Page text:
Will China's Ideological Crisis Overwhelm Stimulus Spending?

by: Rakesh Saxena

An obviously worried Chinese Prime Minister Wen Jiabao wants assurances that China’s $696 billion investment in US treasuries is safe. But dissidents inside the Chinese Communist Party are urging the leadership to focus elsewhere. “If we cannot resolve the acute political crisis this nation is facing today, the entire foreign reserves portfolio will have to be revamped anyway,” a Beijing University economics professor told journalists on the sidelines of a meeting of a high-level legislative advisory body last week.

In fact, since Mr. Wen is not going to get his concerns addressed by Washington, he is best advised to instruct his investment advisors to access the credit default swap market for risk coverage; what that will do to CSD spreads (last at 100 basis points) on US treasuries is a foregone conclusion. In the interim, the Chinese Communist Party needs to resolve the ideological dilemma which threatens to pit party cadres against party bureaucrats in an ongoing struggle for the soul of the Chinese Revolution.

More than 20 million migrant workers have been rendered jobless since the start of this global credit crunch. Beijing’s land reform programmes are creating a new class of landless peasants. Productivity in the agrarian sector, which provides for almost 750 million Chinese, is at a standstill. Consumer demand in the urban centres has dropped sharply in recent months, with no signs whatsoever of a turnaround. Thousands of factories have shut down due to evaporating export orders. Delinquency in credit card and housing continue to rise. And government spending apart, zero or negative growth is clearly on the cards through 2010.

Beijing’s stimulus plans, which have apparently resulted in a boost for equities worldwide last week, are severely constrained by harsh realities. On the one hand, there already is a substantial backlog of incomplete or partially-abandoned infrastructure projects. On the other hand, the land question is generating serious underlying tensions between farmers whose land needs to be acquired for highways, railroads and dams and provincial authorities (often corrupt) who are unable to equitably reconcile land usage certificates with public development schemes. “Before we proceed any further, we need to finalize the outstanding issue of private property rights, both in the farmlands and in the cities,” a communist dissident from Kunming stated in a web posting late last year. “We must decide if we are in capitalist or communist mode?”

The dissident was taken in for interrogation in early January and his family has not heard from him since. But the question he posed remains relevant and is in the public domain. As long as the booming coastal regions continued recording phenomenal year-on-year export growth, China’s state capitalism model was rarely the subject of critical debate. Today, in circumstances where even official estimates of 2009 unemployment are in the 11-13% range, the resolution of the “capitalism or communism” question will determine the fate of the Chinese economy well beyond the next decade. (If true measures of underemployment in the countryside are duly considered, the key “jobless” number, similar to the SGS Alternative in the US, may well be in excess of 25%).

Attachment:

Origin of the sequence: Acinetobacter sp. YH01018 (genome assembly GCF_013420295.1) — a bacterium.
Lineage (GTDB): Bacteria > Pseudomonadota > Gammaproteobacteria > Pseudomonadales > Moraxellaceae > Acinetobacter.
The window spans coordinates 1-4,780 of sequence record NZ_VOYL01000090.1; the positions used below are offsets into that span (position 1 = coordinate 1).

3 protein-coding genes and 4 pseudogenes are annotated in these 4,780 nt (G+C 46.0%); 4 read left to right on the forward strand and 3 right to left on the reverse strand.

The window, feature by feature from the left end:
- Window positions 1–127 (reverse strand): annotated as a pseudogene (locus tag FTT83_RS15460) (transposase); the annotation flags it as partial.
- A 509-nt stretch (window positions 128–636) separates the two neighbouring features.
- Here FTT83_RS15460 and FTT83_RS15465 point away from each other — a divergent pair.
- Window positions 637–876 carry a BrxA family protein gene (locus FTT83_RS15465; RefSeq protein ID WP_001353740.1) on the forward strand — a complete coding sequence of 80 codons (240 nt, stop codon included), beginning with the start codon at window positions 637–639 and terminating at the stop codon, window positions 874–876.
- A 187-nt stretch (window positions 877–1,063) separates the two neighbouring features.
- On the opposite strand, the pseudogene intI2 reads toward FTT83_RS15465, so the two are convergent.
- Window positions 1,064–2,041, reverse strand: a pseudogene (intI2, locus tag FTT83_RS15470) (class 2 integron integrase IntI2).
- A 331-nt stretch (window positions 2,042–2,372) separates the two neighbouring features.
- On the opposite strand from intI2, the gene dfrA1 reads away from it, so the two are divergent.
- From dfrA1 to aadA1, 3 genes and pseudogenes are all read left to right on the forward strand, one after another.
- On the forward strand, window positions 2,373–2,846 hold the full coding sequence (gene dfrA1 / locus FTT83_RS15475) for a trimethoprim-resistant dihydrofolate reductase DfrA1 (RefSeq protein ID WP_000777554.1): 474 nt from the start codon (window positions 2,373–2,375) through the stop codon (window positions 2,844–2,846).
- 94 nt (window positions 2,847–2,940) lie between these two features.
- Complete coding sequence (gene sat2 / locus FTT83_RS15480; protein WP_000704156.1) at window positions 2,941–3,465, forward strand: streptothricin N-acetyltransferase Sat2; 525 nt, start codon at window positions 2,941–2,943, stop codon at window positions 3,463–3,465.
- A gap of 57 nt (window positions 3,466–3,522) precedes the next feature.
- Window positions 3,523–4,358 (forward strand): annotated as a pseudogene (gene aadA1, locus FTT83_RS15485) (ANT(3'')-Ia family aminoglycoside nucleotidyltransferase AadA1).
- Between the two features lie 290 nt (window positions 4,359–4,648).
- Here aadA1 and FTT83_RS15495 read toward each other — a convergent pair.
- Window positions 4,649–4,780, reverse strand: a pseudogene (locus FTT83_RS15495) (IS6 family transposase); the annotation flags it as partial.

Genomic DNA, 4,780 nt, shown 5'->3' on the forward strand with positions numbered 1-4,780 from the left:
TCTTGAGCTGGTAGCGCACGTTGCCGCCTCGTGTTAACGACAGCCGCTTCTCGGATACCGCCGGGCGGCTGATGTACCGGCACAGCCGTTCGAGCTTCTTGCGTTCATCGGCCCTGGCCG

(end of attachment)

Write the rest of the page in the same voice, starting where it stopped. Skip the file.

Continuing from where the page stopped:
Prime Minister Wen predicts that “better times” for the global economy are ahead in 2010. And, to partially offset the risk of deterioration in US government risk, Mr. Wen’s advisors have been grabbing supposedly “undervalued” assets (mining, energy and agriculture) in Central Asia, Africa and South America in order to diversify China’s foreign holdings. But he along with his colleagues in the National People’s Congress are simply gambling on the fact that hundreds of billions of dollars of stimulus funds will neutralize the risk of mass unrest triggered by unemployment, poverty, failing health care services and land forfeitures. Better times, if and when they arrive, are not going to re-establish China’s once dominant ability to produce cheaper, if not better.

Policy czars in the Chinese Communist Party are not expected to retreat from the ideology of state capitalism; there is nothing “communist” about those who are in control over China’s affairs. Also, without doubt, Beijing’s ruthless law enforcement machinery is capable of containing worker and farmer protests, at least in the foreseeable future. So, for our present purposes, the challenge is to determine whether China will now stumble into (1) a broad-based recovery based on both internal and external stimulus spending or (2) a classic third-world economic mess caused by the failure to resolve the key questions of land usage and property rights.

This writer is convinced that state capitalism is fundamentally incapable of creating any sustainable value for private equity. For that reason alone, this writer cautions against any long positions on China despite the hype which will flow from Beijing and Hong Kong on a regular basis; on the contrary, sharp rallies on the back of such hype should be regarded as opportunities to sell. (This strategic perspective holds good for other state capitalism examples, like Russia).

Disclosure: no positions